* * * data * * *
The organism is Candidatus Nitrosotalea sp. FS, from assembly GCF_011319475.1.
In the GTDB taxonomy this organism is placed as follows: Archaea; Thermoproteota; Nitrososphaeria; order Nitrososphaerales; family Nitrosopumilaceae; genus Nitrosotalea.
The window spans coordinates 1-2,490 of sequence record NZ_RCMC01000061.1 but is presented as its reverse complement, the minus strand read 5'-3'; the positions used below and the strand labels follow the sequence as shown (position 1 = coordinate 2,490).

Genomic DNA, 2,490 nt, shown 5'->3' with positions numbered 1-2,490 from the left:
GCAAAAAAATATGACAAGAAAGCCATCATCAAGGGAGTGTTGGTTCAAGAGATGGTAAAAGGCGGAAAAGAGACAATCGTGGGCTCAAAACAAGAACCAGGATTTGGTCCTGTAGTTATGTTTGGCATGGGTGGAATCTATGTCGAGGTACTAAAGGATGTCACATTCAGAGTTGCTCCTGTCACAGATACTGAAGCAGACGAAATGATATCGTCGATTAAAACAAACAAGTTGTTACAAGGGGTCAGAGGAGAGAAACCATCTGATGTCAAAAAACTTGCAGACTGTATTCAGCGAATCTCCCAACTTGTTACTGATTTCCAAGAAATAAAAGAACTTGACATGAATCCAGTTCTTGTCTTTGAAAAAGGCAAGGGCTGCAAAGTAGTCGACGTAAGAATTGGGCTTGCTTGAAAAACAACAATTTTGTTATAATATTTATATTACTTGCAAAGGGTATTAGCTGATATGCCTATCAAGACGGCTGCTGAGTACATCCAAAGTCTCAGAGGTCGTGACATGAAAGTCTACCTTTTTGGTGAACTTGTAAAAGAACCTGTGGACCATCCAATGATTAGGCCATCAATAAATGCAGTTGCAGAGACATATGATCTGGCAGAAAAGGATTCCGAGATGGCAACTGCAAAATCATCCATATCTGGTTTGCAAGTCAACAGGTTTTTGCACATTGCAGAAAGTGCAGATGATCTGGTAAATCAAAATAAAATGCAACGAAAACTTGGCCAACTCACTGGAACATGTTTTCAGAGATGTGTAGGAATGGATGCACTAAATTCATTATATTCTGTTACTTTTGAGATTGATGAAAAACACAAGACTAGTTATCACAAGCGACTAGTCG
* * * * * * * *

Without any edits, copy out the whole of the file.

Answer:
The organism is Candidatus Nitrosotalea sp. FS, from assembly GCF_011319475.1.
In the GTDB taxonomy this organism is placed as follows: Archaea; Thermoproteota; Nitrososphaeria; order Nitrososphaerales; family Nitrosopumilaceae; genus Nitrosotalea.
The window spans coordinates 1-2,490 of sequence record NZ_RCMC01000061.1 but is presented as its reverse complement, the minus strand read 5'-3'; the positions used below and the strand labels follow the sequence as shown (position 1 = coordinate 2,490).

Genomic DNA, 2,490 nt, shown 5'->3' with positions numbered 1-2,490 from the left:
GCAAAAAAATATGACAAGAAAGCCATCATCAAGGGAGTGTTGGTTCAAGAGATGGTAAAAGGCGGAAAAGAGACAATCGTGGGCTCAAAACAAGAACCAGGATTTGGTCCTGTAGTTATGTTTGGCATGGGTGGAATCTATGTCGAGGTACTAAAGGATGTCACATTCAGAGTTGCTCCTGTCACAGATACTGAAGCAGACGAAATGATATCGTCGATTAAAACAAACAAGTTGTTACAAGGGGTCAGAGGAGAGAAACCATCTGATGTCAAAAAACTTGCAGACTGTATTCAGCGAATCTCCCAACTTGTTACTGATTTCCAAGAAATAAAAGAACTTGACATGAATCCAGTTCTTGTCTTTGAAAAAGGCAAGGGCTGCAAAGTAGTCGACGTAAGAATTGGGCTTGCTTGAAAAACAACAATTTTGTTATAATATTTATATTACTTGCAAAGGGTATTAGCTGATATGCCTATCAAGACGGCTGCTGAGTACATCCAAAGTCTCAGAGGTCGTGACATGAAAGTCTACCTTTTTGGTGAACTTGTAAAAGAACCTGTGGACCATCCAATGATTAGGCCATCAATAAATGCAGTTGCAGAGACATATGATCTGGCAGAAAAGGATTCCGAGATGGCAACTGCAAAATCATCCATATCTGGTTTGCAAGTCAACAGGTTTTTGCACATTGCAGAAAGTGCAGATGATCTGGTAAATCAAAATAAAATGCAACGAAAACTTGGCCAACTCACTGGAACATGTTTTCAGAGATGTGTAGGAATGGATGCACTAAATTCATTATATTCTGTTACTTTTGAGATTGATGAAAAACACAAGACTAGTTATCACAAGCGACTAGTCG